But there’s no doubt that the SNP have used this extended election campaign to maximum advantage. The latest Ipsos/Mori poll yesterday, showed the Nationalists with a ten point lead over Labour in both the constituency and list votes. That may be only one poll, but it follows the YouGov survey at the weekend which showed the SNP pulling ahead on the crucial constituency vote. More importantly, it chimes with an unmistakable mood in the constituencies. The ballot may be a fortnight away, but many candidates have almost completed their canvassing, and the returns seem very favourable to the SNP. I keep being told to expect some pretty extraordinary results on May 6th – including defeat for Iain Gray in his own East Lothian constituency. That’s most unlikely – but there’s no mistaking the momentum behind the SNP campaign right now. You can almost feel it. If this lasts until polling day, the SNP will have pulled off an impressive feat. For most of the last 18 months, Labour had a stable five to ten point lead over the Nationalists. Polls tend to narrow during an election, but it is rare for such an established electoral trend to be reversed during a campaign, let alone in seven days.
It is a bitter blow for Labour, and not just in Scotland. The UK Labour leader, Ed Miliband, was looking to a victory in Holyrood to relaunch his own faltering leadership in Westminster. He now faces a double rebuff, in the AV referendum and in the Scottish Parliament, leaving the ‘wrong’ Miliband looking like a two times loser. The post-mortem on Labour’s Scottish campaign has already begun, but I don’t think all the blame is necessarily going to rest on the shoulders of Iain Gray, despite the ‘meatball marinara’ incident last week when he was chased by anti-cuts protesters into a sandwich bar in Central Glasgow. Serious questions have to be raised about the content of the Labour campaign as well as the leadership. Adopting key planks of the SNP policy on the eve of the campaign, on tuition fees, council tax etc. was counterproductive. It looked like cynical opportunism; and frankly it was cynical opportunism. It was treating the voters with contempt, expecting them to believe that Iain Gray had had a blinding flash of revelation about the need for free higher education that just happened to occur on the eve of the election campaign. These U-turns may have made strategic sense, but you need to take time to review and alter key policy positions, otherwise voters think you’re just making it up as you go along. The Labour manifesto also strained the credulity of the voters by promising to “abolish” youth unemployment and create 250,000 jobs.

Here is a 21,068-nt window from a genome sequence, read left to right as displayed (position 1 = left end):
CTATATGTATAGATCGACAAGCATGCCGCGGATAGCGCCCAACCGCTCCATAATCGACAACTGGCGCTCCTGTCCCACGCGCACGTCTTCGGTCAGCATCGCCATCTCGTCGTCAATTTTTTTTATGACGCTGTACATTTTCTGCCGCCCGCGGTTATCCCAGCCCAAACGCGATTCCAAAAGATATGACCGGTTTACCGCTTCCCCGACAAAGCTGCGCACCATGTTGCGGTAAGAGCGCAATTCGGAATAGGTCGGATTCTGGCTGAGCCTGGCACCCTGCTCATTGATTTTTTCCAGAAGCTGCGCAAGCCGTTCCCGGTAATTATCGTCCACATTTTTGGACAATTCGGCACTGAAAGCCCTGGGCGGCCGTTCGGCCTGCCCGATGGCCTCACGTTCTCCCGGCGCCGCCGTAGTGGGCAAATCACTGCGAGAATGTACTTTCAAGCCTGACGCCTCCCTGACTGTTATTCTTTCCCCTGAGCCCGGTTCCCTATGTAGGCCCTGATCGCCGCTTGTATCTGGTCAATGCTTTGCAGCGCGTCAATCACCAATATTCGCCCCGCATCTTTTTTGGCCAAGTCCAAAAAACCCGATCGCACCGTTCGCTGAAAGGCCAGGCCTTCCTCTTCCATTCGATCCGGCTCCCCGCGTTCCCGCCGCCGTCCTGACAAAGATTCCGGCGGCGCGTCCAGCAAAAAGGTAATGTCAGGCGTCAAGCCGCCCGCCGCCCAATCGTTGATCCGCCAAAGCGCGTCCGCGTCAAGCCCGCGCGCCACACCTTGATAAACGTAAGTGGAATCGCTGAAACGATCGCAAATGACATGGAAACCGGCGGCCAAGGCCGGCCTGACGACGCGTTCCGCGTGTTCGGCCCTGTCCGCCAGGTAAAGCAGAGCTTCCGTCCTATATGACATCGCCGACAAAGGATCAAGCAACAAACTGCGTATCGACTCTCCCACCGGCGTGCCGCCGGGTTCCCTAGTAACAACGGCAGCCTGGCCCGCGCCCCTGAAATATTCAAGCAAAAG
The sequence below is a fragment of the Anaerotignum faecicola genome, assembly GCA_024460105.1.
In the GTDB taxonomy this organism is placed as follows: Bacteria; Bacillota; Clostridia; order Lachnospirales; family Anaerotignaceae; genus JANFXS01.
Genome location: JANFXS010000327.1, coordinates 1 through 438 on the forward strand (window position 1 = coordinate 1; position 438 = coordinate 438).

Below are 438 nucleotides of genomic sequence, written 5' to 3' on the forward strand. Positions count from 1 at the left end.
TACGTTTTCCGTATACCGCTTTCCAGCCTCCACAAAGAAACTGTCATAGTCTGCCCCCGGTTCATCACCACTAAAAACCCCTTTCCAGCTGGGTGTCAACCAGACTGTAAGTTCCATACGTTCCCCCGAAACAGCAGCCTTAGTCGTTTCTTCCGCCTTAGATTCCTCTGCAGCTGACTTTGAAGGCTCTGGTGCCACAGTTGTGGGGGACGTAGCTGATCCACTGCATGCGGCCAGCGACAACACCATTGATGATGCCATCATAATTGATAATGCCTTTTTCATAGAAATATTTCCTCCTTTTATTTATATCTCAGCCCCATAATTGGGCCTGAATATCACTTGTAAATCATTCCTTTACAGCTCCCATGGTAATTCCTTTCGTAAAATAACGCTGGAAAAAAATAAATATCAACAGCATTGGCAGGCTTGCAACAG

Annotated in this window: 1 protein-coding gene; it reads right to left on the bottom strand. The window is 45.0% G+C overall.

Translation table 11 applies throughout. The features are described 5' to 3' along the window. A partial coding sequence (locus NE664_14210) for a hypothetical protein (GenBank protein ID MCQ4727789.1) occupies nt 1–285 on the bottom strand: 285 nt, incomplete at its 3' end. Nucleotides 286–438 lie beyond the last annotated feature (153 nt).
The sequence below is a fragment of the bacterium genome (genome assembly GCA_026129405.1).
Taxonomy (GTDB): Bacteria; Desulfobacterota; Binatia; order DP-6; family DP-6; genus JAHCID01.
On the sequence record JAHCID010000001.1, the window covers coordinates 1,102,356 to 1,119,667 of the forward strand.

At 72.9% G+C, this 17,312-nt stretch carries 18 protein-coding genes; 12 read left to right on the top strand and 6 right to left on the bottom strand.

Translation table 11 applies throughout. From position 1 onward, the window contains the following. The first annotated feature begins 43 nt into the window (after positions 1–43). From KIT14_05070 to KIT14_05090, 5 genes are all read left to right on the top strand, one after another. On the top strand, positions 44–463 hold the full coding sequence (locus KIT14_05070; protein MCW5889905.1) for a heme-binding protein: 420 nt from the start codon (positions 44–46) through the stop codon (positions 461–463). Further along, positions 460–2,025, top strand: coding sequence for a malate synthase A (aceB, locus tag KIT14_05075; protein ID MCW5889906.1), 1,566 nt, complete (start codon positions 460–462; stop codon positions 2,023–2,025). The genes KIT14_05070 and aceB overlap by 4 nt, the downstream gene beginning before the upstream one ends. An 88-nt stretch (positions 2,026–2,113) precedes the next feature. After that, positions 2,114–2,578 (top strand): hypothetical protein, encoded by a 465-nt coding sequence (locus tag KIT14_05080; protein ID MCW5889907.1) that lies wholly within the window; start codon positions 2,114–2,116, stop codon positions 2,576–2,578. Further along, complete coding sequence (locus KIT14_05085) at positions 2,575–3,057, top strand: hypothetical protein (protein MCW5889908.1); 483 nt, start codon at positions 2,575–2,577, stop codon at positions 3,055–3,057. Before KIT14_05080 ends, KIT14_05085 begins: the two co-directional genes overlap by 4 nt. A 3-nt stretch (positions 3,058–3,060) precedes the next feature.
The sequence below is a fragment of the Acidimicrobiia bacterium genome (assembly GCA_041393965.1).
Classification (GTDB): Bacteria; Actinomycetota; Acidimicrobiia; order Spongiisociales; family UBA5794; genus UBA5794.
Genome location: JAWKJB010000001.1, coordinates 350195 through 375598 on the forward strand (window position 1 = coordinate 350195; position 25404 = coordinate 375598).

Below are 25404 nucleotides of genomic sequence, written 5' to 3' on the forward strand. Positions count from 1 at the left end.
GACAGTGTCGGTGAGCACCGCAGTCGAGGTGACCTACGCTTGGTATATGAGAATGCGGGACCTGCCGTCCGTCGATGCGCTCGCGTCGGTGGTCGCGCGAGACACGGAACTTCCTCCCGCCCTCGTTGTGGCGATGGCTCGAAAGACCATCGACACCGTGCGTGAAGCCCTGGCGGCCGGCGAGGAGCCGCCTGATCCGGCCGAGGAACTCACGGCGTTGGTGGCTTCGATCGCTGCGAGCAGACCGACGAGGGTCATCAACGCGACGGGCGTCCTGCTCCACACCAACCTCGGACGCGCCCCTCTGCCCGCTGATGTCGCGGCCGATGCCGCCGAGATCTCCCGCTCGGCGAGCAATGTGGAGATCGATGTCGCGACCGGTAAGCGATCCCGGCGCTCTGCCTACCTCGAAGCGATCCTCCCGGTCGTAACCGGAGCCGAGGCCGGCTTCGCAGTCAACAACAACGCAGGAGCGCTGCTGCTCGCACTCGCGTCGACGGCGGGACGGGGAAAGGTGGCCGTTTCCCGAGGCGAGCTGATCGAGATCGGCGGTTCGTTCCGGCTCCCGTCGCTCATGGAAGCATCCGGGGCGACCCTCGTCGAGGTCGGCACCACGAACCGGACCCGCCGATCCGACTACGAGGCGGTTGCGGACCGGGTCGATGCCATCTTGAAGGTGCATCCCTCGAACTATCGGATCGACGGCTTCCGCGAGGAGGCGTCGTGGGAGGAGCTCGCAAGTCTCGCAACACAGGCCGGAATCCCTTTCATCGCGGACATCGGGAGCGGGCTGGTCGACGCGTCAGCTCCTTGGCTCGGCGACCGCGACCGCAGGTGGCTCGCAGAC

Labour have also relied too much on the essentially fallacious claim that “Tories are back”. They aren’t back in Holyrood and Scottish voters aren’t so stupid that they can’t see this. Labour also failed to throw a spotlight on the SNP’s main weaknesses. Alex Salmond has been allowed to get away Scot free over the financial crisis and the banking disaster; the ‘arc of insolvency’ and the collapse of Celtic neo-liberalism in Ireland. The SNP ‘s lead policy, independence, is unpopular in Scotland, but no one seems to take it seriously any more. The Megrahi affair was a non starter for Labour, and the SNP brushed off claims that its energy policy was a lot of pious greenwash. Local Income Tax threatened to become a serious issue, especially when Alex Salmond used the courts to block publication of ministerial advice on the impact of the council tax replacement. But the SNP neutralised the issue by shelving the tax until 2016.
Of course there’s still two weeks to go, and anything could happen. Iain Gray might finally locate his mojo. Perhaps the royal wedding will provoke an outbreak of sentimental unionism, or Alex Salmond will condemn the UN bombing in Libya. But the lights are fading in the Labour camp. They tried to fight a 1980s campaign in 2011, and they are nearly out of time.